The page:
Reminded of something said by President Erdoğan, President of Turkey

by w3woody

Rejecting the ‘heckler’s veto’

Let’s first clarify that there is no First Amendment right to shout down a speaker. If a governmental actor, such a public university, sides with the heckler by canceling the event or refusing to protect the speaker against use of force, it has failed to uphold the speaker’s free speech rights. In Forsyth County v. Nationalist Movement (1992), the Supreme Court held that the First Amendment protects “[t]hose wishing to express views unpopular with bottle throwers . . . Speech cannot be financially burdened, any more than it can be punished or banned, simply because it might offend a hostile mob.”

The increasing use of the heckler’s veto is distressing considering that the judiciary has been overruling the heckler’s veto since the Civil Rights Movement, when black protestors were frequently arrested for peacefully occupying segregated areas because their acts unnerved and unsettled onlookers. The Court addressed this practice in Brown v. Louisiana (1966), ruling that the demonstrators’ First Amendment rights may not be curtailed merely because “their critics might react with disorder or violence.”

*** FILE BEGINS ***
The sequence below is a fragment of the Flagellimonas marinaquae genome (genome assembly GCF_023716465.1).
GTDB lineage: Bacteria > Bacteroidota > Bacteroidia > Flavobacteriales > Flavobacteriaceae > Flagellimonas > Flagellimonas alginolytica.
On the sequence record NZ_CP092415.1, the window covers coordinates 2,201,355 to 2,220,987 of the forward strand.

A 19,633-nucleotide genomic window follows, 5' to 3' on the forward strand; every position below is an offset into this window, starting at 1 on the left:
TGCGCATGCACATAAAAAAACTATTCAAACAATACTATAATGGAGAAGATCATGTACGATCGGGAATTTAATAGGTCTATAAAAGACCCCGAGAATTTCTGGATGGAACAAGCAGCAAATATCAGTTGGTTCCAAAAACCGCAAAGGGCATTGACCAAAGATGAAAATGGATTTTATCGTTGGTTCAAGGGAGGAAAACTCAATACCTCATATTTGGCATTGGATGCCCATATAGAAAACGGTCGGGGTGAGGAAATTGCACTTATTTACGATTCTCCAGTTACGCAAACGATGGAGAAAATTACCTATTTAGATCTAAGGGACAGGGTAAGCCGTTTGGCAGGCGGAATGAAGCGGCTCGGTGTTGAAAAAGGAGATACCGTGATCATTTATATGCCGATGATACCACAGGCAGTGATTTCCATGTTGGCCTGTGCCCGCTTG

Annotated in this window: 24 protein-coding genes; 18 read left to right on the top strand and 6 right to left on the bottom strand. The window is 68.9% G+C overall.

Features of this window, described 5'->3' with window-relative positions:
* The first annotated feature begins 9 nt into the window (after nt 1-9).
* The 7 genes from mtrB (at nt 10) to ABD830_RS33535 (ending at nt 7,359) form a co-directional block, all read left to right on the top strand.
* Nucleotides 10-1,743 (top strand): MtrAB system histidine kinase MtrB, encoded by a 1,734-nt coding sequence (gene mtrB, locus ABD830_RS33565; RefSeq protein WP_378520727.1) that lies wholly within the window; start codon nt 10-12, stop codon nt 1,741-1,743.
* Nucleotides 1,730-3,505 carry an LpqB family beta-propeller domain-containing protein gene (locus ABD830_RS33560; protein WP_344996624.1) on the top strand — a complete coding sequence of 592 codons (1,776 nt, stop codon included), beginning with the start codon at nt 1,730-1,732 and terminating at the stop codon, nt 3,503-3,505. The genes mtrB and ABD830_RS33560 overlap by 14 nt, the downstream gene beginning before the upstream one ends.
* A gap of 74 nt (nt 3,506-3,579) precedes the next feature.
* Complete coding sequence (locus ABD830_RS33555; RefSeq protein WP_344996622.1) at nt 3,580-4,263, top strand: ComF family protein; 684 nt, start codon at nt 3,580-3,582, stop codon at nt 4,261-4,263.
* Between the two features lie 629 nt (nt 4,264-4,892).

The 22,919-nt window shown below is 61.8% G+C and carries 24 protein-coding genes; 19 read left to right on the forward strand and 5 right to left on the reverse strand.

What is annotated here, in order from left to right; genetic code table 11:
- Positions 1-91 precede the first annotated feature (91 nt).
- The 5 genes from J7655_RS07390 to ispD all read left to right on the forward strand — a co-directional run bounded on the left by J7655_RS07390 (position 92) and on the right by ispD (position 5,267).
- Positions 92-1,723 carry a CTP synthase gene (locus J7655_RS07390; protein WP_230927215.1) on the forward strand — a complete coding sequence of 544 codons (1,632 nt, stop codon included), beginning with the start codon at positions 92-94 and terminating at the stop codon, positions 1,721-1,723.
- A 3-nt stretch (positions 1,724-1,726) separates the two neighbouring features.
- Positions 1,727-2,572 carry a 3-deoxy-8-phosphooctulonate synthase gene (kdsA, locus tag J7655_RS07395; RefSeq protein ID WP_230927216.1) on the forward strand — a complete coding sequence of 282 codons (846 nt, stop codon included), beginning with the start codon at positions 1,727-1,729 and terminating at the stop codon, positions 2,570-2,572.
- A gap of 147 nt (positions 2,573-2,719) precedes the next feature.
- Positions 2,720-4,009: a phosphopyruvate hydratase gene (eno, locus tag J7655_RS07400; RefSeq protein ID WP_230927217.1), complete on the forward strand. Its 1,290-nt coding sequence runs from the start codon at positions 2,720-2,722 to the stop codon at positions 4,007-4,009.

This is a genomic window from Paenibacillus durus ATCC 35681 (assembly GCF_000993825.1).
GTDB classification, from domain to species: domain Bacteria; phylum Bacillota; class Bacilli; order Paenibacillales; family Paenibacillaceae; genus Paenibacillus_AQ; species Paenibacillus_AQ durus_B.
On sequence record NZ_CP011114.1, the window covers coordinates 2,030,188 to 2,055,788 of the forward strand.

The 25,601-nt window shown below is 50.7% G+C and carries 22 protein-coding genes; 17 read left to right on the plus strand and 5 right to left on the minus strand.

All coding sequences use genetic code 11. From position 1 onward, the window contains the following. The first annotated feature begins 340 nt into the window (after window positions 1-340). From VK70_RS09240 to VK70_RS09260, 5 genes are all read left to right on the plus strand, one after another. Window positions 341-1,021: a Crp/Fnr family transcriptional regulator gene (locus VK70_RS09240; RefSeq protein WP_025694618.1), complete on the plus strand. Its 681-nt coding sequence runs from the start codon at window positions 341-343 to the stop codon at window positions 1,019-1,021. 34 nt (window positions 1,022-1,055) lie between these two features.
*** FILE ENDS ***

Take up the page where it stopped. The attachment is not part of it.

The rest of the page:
But now that the people being shut down by the heckler’s veto are the Right seeking to reduce the size of government, and not the Left agitating for civil rights, the Left seem perfectly fine with forcibly shutting down speech.

It reminds me of a supposed quote by President Erdoğan:

Erdogan once said that democracy for him is a bus ride. “Once I get to my stop, I’m getting off.” — King Abdullah II of Jordan

For the Left, apparently the protections of free speech is like a bus ride: now that they are at their stop, it’s time to get off.

And it’s time for Fascism to cover the country, in the guise of protecting a weak population from those horrible conservatives.


I’ve heard a number of people on the Left recently argue that “free speech” only protects you against the government interfering with speech–but it does not obligate institutions and governments to pro-actively protect free speech.

Had they made these arguments in the 1960’s, Martin Luther King Jr. would never have been able to give his I Have a Dream speech.

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